Darth Maul continues his epic quest to find a child he can kill without his boss finding out about it.
Darth Maul #2 (Marvel Comics)
- Now THIS is a wretched hive of scum and villainy.
Pictured: How I feel walking in late to a professional development session.
- Kung Fu Maul can still kick your ass without a lightsaber…
- …and with a little help from some of the best expanded universe characters of all time!
- Sometimes it’s easy to forget that most protocol droids are completely insufferable.
- Darth Maul’s nightmares can’t be fun for him, but they sure are fun to read.
- ZUVIO LIVES! (Sort of).
- Talk about an awkward first meeting.
Now we’re cooking with gas.
With the introduction of some new/awesome characters—and a healthy sprinkling of fan service—Darth Maul’s second issue has molded the series’ somewhat lackluster premise into a deliciously intriguing conflict.
I don’t want to spoil the surprise of who shows up, but let’s just say that these new additions are part of a very short list of beings who could go toe-to-toe with Maul in skill, cunning, and depravity. Cullen Bunn does a superb job of immediately establishing the group’s personalities and inherent distrust of their employer. He does so good a job, in fact, that the fact we don’t get any real conflict between them—aside from a lot of side eyes and grumbling—which starts to become a little frustrating.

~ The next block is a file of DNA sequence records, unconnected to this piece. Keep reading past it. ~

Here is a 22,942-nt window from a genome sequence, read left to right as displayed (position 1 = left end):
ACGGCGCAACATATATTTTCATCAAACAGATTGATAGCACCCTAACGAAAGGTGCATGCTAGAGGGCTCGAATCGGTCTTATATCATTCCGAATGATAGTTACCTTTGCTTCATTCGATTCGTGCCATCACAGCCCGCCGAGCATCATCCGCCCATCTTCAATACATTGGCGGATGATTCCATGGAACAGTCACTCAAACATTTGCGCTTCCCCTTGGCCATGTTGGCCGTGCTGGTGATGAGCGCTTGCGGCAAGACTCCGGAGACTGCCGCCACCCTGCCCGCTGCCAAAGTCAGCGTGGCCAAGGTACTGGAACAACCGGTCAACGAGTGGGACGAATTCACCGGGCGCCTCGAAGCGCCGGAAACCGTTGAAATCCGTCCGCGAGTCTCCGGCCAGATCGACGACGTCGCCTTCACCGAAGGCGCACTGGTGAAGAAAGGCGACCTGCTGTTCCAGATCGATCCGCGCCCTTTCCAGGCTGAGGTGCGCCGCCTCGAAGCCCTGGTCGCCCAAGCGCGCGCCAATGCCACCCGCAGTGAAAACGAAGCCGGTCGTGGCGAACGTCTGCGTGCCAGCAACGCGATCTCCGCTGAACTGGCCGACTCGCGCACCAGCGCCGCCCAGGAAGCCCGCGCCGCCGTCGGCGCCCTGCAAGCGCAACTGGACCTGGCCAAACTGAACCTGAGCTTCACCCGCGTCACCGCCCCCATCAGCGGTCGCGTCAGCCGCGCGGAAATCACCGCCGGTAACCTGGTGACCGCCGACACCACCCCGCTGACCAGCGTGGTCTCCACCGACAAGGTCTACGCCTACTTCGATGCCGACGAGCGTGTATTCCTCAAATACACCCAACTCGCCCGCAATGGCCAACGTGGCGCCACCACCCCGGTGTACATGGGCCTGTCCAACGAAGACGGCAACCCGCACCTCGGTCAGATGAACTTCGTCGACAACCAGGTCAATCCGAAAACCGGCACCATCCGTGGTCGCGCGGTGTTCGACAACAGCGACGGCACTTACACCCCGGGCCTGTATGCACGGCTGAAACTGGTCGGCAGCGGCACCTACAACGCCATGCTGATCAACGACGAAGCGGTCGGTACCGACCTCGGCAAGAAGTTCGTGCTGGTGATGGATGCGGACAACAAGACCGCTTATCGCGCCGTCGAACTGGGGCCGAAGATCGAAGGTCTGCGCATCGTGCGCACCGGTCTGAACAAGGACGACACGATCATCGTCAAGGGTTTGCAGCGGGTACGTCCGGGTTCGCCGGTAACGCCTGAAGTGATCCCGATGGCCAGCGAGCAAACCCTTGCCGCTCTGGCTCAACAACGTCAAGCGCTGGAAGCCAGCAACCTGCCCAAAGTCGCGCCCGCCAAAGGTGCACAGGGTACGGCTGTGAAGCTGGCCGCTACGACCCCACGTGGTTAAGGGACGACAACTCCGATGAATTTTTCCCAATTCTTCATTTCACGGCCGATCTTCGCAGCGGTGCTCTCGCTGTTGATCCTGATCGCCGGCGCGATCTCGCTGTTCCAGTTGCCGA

Thankfully, Bunn helps makes up for this with a trip through the darkest corners of Maul’s mind. Even if you don’t catch all the EU references (I admittedly had to look some of them up), the atmosphere Bunn creates is chilling. More importantly, it adds to the narrative, making this one of the very few times a comic dream sequence actually serves the story in a meaningful way.
The art, which was great in the first issue, is somehow even better in this one—particularly with regard to Nolan Woodward’s washed, well-textured coloring.
In the aforementioned nightmare scene, penciler Luke Ross evokes a Templesmith-esque aesthetic that stands out from everything else we see before and after it. He also continues to do a great job sequencing the fast-paced action in a way that is both beautiful and easy to follow.
Now let’s hope that this beautiful powder keg the creative has built starts exploding soon.
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